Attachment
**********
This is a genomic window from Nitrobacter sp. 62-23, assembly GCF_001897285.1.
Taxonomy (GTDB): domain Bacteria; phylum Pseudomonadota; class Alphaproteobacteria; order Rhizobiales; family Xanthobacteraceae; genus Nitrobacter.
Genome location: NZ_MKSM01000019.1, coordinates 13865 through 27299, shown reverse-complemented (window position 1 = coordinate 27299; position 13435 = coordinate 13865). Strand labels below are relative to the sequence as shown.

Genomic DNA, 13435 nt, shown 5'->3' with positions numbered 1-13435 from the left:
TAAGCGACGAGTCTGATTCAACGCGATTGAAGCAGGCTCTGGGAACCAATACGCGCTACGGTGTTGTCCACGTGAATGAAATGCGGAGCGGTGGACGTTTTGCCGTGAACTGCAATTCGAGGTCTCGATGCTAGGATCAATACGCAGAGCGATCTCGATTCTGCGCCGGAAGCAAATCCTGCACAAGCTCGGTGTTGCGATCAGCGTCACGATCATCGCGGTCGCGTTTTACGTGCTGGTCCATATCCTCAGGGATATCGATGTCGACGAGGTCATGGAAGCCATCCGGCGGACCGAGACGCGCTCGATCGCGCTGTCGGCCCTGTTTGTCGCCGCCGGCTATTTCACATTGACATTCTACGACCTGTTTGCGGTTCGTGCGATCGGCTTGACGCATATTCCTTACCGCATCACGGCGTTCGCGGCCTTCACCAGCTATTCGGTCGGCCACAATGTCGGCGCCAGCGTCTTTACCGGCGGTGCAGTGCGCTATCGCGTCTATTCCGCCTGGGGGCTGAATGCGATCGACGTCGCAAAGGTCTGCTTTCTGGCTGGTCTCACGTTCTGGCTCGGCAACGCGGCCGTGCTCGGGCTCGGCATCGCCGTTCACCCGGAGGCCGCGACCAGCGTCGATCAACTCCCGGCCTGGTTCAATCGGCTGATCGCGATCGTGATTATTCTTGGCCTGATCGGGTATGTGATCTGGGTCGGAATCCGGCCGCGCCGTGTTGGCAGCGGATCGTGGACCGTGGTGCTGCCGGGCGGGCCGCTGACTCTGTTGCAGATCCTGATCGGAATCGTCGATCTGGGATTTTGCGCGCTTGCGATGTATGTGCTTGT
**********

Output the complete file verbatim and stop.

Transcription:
This is a genomic window from Nitrobacter sp. 62-23, assembly GCF_001897285.1.
Taxonomy (GTDB): domain Bacteria; phylum Pseudomonadota; class Alphaproteobacteria; order Rhizobiales; family Xanthobacteraceae; genus Nitrobacter.
Genome location: NZ_MKSM01000019.1, coordinates 13865 through 27299, shown reverse-complemented (window position 1 = coordinate 27299; position 13435 = coordinate 13865). Strand labels below are relative to the sequence as shown.

Genomic DNA, 13435 nt, shown 5'->3' with positions numbered 1-13435 from the left:
TAAGCGACGAGTCTGATTCAACGCGATTGAAGCAGGCTCTGGGAACCAATACGCGCTACGGTGTTGTCCACGTGAATGAAATGCGGAGCGGTGGACGTTTTGCCGTGAACTGCAATTCGAGGTCTCGATGCTAGGATCAATACGCAGAGCGATCTCGATTCTGCGCCGGAAGCAAATCCTGCACAAGCTCGGTGTTGCGATCAGCGTCACGATCATCGCGGTCGCGTTTTACGTGCTGGTCCATATCCTCAGGGATATCGATGTCGACGAGGTCATGGAAGCCATCCGGCGGACCGAGACGCGCTCGATCGCGCTGTCGGCCCTGTTTGTCGCCGCCGGCTATTTCACATTGACATTCTACGACCTGTTTGCGGTTCGTGCGATCGGCTTGACGCATATTCCTTACCGCATCACGGCGTTCGCGGCCTTCACCAGCTATTCGGTCGGCCACAATGTCGGCGCCAGCGTCTTTACCGGCGGTGCAGTGCGCTATCGCGTCTATTCCGCCTGGGGGCTGAATGCGATCGACGTCGCAAAGGTCTGCTTTCTGGCTGGTCTCACGTTCTGGCTCGGCAACGCGGCCGTGCTCGGGCTCGGCATCGCCGTTCACCCGGAGGCCGCGACCAGCGTCGATCAACTCCCGGCCTGGTTCAATCGGCTGATCGCGATCGTGATTATTCTTGGCCTGATCGGGTATGTGATCTGGGTCGGAATCCGGCCGCGCCGTGTTGGCAGCGGATCGTGGACCGTGGTGCTGCCGGGCGGGCCGCTGACTCTGTTGCAGATCCTGATCGGAATCGTCGATCTGGGATTTTGCGCGCTTGCGATGTATGTGCTTGT